The District Court examined the appellees' entire testimony and concluded that there was but one Tennesseans for Tyree and that it existed when Morrison executed the note. This finding was not, as FDIC contends, clearly erroneous. Although appellant FDIC identifies several inconsistencies in appellees' testimony,1 adequate evidence existed to support the District Court's factual conclusion that there was only one Tennesseans for Tyree, and that organization existed when Morrison executed the note. On appeal, FDIC has the burden of establishing that the lower court made a mistake, Thompson v. National Railroad Passenger Corp., 621 F.2d 814 (6th Cir.), cert. denied, 449 U.S. 1035, 101 S.Ct. 611, 66 L.Ed.2d 497 (1980) and that burden is not met by merely pointing out conflicting testimony. Sawyer, 690 F.2d at 592 (citing Walling v. General Industries Co., 330 U.S. 545, 67 S.Ct. 883, 91 L.Ed. 1088 (1947)). Appellant does not appear to contend that there was no evidence to support the court's finding. The District Court's finding that there was only one Tennesseans for Tyree and that it existed when Morrison executed the note need not be disturbed merely because it is based on conflicting evidence. The District Court adequately explained why it accepted the testimony it did.
FDIC's argument that Morrison signed the note without authority because he was not the chairman of Tennesseans for Tyree is equally without merit. The District Court's factual finding that Morrison was chairman of Tennesseans for Tyree was not clearly erroneous. Although his duties in that capacity appear limited to signing notes, adequate evidence exists to show that he acted as chairman of Tennesseans for Tyree at least for purposes of obtaining funding. The fact that there was also testimony to the contrary does not establish that the decision was clearly erroneous. See Sawyer, 690 F.2d at 592.
Morrison's signature as a representative of Tennesseans for Tyree insulates him from liability on the note. FDIC concedes that "under the law of Tennessee, use of the word 'by' preceding a signature is legally sufficient to establish that the signature is made in a representative capacity when the principal is fully disclosed." FDIC v. Tennessee Wildcat Services, Inc., 839 F.2d 251, 253 (6th Cir.1988). FDIC claims the Tennessee Wildcat rule is inapplicable to this case because here there was in fact no principal for Morrison to sign on behalf of or disclose. This argument fails in view of the court's finding that Tennesseans for Tyree in fact did exist when Morrison executed the note. Under T.C.A. Sec. 47-3-403 (UCC Article 3), an instrument executed by an agent in a representative capacity obligates the principal and not the agent if the agent signs in a representative capacity on behalf of a disclosed principal. Tennessee Wildcat Services, 839 F.2d at 253. Morrison executed the note in his representative capacity as chairman of Tennesseans for Tyree, an existing and fully disclosed principal. He is thus insulated from liability on the note. Tyree is similarly free from liability on the note because under Tennessee law, no one is liable on an instrument unless his signature appears on it. T.C.A. Sec. 47-3-401. Since Tyree did not sign the note, he cannot be held personally liable on it.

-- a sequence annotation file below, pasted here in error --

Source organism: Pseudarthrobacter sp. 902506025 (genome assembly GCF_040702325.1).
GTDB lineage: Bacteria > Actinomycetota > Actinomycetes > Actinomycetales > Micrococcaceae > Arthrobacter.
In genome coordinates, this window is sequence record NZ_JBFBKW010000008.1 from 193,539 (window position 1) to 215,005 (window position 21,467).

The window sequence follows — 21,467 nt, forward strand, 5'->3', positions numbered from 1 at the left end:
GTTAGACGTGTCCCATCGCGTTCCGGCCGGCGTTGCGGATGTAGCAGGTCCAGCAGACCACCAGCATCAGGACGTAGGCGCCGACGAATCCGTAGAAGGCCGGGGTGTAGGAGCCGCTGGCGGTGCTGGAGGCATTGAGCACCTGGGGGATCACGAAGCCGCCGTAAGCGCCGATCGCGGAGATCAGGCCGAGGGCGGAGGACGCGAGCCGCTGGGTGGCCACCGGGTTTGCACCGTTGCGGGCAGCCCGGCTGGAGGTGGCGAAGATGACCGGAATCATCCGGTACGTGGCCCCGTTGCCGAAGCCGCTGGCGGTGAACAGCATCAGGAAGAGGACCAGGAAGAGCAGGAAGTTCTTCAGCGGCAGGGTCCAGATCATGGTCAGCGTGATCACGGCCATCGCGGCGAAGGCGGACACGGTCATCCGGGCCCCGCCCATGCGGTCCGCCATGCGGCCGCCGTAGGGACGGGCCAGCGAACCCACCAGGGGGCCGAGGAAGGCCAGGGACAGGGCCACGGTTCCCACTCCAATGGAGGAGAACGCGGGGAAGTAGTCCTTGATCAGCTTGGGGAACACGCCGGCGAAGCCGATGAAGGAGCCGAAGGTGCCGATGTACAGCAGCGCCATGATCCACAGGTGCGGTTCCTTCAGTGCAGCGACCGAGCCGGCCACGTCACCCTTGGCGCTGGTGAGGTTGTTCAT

FDIC next claims that Tyree and Morrison are personally liable on the note as members of Tennesseans for Tyree because they were partners in that organization. Under Tennessee law, however, members of nonprofit political organizations are not treated as partners for purposes of liability. Rather, they are governed by the law of agency. Blair v. Southern Clay Mfg. Co., 173 Tenn. 571, 121 S.W.2d 570, 572 (1938) ("If ... in the operation of ... an association, profit and loss is not contemplated, such as literary, social or political organizations, its members are not treated as partners and their liability for debts contracted in behalf of the association is determined upon principles of agency."). The District Court found that Tennesseans for Tyree was an unincorporated nonprofit political organization. Under Tennessee agency law, members of a nonprofit association are not liable for the debts of the association unless they agree to be personally liable or ratify the association's debt. FDIC v. Tyree, 698 S.W.2d 353, 355 (Tenn.App.), perm. to appeal denied, (Tenn.1985).
The lower court found that neither Tyree nor Morrison agreed to be personally liable on the note and that the evidence did not show that either of them ratified the debt of the association. These factual findings are supported by the record and are not clearly erroneous. In addition, the fact that Morrison signed as a representative of Tennesseans for Tyree and the note was secured by independent guarantors supports the District Court's conclusion that neither Morrison nor Tyree agreed to assume the association's debt.
Moreover, Morrison and Tyree did not ratify the debt. Under Tennessee law, ratification occurs where "a principal obtains the benefit of a loan procured by an agent acting without authority...." FDIC v. Tyree, 698 S.W.2d at 355. To establish liability, the principal must receive the benefit of the loan and it must be used to " 'increase his money in hand ... or ... to extinguish outstanding liabilities against him.' " Id. (quoting Calhoun v. Realty Co., 129 Tenn. 651, 168 S.W. 149 (1914)). FDIC argues that Tyree received the benefit of the loan in his campaign and therefore ratified the debt. However, Tyree was not the principal obligated on the note. The principal was Tennesseans for Tyree, not Tyree himself. The note paid for the committee's campaign debts. It did not increase money in his hand personally, nor did it extinguish any of his personal liabilities. Thus, there was no ratification of the debt.